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New Rugby schools on Rokeby Fields to go ahead

It looks like controversial plans to build two new schools in Rugby are going ahead.

Construction work could soon begin after members of Warwickshire County Council’s Regulatory Committee agreed to key elements of the planning application to build two schools on the site.

Plans to build a three-storey secondary school and an additional special education needs school were given the green light back in December but certain aspects of the design remained unresolved. These related to car parking, the multi-use games areas (MUGAs) and landscaping.

Dozens of nearby residents attended Monday’s meeting at Shire Hall along with staff from Rugby Free School which will be part of the development.

And they heard Warwickshire County Council’s principal planner Ian Grace explain that there had to be a level of compromise.

He said: “The depressing truth about the British planning system is that although it strives to achieve the best, it is often obliged to accept less than that. The test is not ‘is this scheme the best it could be?’ but ‘is it acceptable?’

“I agree that this advice will not be popular and it’s not popular with a lot of planning officers but that’s the way the system works.”

He added that with the applicant’s calculation that there will be 66 classrooms in the new secondary school, the minimum suggested number of car parking spaces was 132 but just 129 had been allocated.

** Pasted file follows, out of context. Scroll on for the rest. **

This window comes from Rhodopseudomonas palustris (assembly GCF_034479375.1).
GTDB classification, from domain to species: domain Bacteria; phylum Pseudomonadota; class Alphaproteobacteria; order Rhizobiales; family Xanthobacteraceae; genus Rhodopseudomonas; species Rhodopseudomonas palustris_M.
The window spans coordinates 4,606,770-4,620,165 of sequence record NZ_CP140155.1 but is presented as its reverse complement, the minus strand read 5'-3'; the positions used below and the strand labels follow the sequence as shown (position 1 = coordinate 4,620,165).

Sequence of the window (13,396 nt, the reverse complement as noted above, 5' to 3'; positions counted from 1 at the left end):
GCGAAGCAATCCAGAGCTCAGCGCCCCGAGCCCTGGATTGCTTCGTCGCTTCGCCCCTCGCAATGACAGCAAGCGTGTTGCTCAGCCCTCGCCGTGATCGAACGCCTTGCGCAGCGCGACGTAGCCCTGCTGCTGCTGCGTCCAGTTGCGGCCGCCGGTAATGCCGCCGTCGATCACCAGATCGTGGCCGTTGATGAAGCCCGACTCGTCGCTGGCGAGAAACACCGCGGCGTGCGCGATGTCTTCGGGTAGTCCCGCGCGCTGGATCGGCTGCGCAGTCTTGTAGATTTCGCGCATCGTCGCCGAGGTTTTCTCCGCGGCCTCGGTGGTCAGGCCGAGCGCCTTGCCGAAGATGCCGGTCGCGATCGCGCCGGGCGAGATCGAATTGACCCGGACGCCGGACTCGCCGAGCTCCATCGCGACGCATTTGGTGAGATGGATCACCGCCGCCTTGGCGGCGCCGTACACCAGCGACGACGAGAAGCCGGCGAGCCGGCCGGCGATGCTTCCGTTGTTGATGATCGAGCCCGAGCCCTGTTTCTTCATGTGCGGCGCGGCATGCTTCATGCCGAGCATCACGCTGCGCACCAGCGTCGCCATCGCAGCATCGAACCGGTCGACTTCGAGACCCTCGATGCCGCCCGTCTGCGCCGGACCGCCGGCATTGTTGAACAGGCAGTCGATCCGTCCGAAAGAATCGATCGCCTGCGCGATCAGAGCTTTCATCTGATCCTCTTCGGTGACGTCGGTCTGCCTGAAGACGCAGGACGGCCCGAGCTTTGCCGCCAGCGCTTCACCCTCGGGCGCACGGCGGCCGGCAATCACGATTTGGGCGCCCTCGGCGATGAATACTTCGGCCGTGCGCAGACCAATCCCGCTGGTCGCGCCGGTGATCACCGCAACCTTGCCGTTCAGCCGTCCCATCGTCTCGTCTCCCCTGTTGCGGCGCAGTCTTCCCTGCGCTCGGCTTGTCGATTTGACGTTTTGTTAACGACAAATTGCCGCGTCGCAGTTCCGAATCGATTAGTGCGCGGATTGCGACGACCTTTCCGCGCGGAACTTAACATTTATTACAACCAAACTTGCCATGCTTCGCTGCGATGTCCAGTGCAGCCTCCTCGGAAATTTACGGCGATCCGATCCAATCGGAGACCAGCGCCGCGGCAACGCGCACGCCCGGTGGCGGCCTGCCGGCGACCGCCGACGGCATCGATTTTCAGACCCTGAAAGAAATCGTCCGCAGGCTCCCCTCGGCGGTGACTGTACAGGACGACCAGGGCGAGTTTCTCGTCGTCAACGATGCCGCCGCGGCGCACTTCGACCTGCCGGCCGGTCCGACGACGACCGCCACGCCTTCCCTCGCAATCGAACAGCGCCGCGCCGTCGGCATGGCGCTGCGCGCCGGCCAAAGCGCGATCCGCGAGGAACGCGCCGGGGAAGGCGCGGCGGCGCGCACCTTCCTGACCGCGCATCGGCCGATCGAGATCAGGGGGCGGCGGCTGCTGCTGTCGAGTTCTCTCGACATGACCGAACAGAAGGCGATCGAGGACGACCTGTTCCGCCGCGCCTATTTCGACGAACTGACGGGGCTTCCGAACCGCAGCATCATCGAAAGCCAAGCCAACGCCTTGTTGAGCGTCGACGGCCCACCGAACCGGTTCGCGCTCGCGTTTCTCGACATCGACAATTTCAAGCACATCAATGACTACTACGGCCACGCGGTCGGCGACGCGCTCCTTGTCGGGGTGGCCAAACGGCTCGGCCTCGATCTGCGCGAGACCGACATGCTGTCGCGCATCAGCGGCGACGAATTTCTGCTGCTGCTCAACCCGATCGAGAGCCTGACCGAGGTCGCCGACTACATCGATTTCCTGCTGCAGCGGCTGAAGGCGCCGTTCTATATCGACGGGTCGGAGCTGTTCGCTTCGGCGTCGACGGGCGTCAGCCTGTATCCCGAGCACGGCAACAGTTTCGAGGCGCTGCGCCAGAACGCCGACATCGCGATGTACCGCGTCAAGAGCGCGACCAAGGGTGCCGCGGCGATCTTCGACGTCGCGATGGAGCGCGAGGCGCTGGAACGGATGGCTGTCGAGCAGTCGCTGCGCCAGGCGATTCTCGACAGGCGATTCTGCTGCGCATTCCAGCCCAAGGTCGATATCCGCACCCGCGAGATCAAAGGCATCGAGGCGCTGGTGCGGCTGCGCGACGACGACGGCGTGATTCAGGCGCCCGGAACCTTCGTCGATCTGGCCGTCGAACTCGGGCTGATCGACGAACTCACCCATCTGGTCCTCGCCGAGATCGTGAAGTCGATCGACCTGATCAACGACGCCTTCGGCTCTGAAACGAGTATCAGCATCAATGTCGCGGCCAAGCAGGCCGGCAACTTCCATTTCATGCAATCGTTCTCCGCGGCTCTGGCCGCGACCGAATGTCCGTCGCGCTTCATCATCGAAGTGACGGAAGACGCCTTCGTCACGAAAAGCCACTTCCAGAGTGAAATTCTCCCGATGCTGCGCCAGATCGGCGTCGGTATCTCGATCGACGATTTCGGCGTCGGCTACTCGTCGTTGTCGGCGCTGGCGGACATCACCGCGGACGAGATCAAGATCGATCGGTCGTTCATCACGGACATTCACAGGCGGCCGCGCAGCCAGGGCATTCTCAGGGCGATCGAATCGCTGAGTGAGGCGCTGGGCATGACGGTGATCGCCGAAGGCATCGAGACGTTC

Mr Grace said: “The applicant has explained the logic and that logic has been accepted by the highway authority and it is also close to the maximum stated. So my advice to the committee is that the parking standard is acceptable.”

With regard to the MUGAs, he added that there had been objections from Rugby Borough Council’s environmental health officers relating to the noise generated and how close they were to houses in Fawsley Leys.

A revised plan reduced the number of MUGAs from four to three and doubled the distance between them and the neighbouring properties. A special timber fence will also be put between the homes and the games areas to reduce the noise. Those measures had prompted the environmental health officers to remove their objection.

Mr Grace added that the new landscaping plan had also been put forward but this would soften the impact rather than hide a building of such size and scale.

A number of letters and reports objecting to the issues of car parking, MUGAs and landscaping were distributed to councillors and four people including Rugby Borough Cllr Bill Lewis spoke against the scheme. Christine Green, headteacher at Rugby Free School, spoke in favour of the plan and the project’s agent and acoustic consultant also addressed the meeting.

Cllr Adrian Warwick (Con Fosse) said: “Any school should be at the heart of the community and I think this has been a very difficult process for all involved. However, the principle of the school is established.”

And Cllr Mark Cargill (Con Alcester) added that councillors were only looking at the three matters that had been deferred.

He said: “We deferred for further information. I believe that information has now come and I believe this committee has enough information to make a decision. I am comfortable with what has been provided.”

Cllr Alan Webb (Labour Benn) added: “Most schools are affected by vehicular movement and most schools are affected by noise. We have spent a lot of time addressing these in terms of this application and we probably can’t do much more with it.”

Councillors voted in favour of approving reserved matters for the development of the two schools and the demolition of the former Rokeby Infant School.

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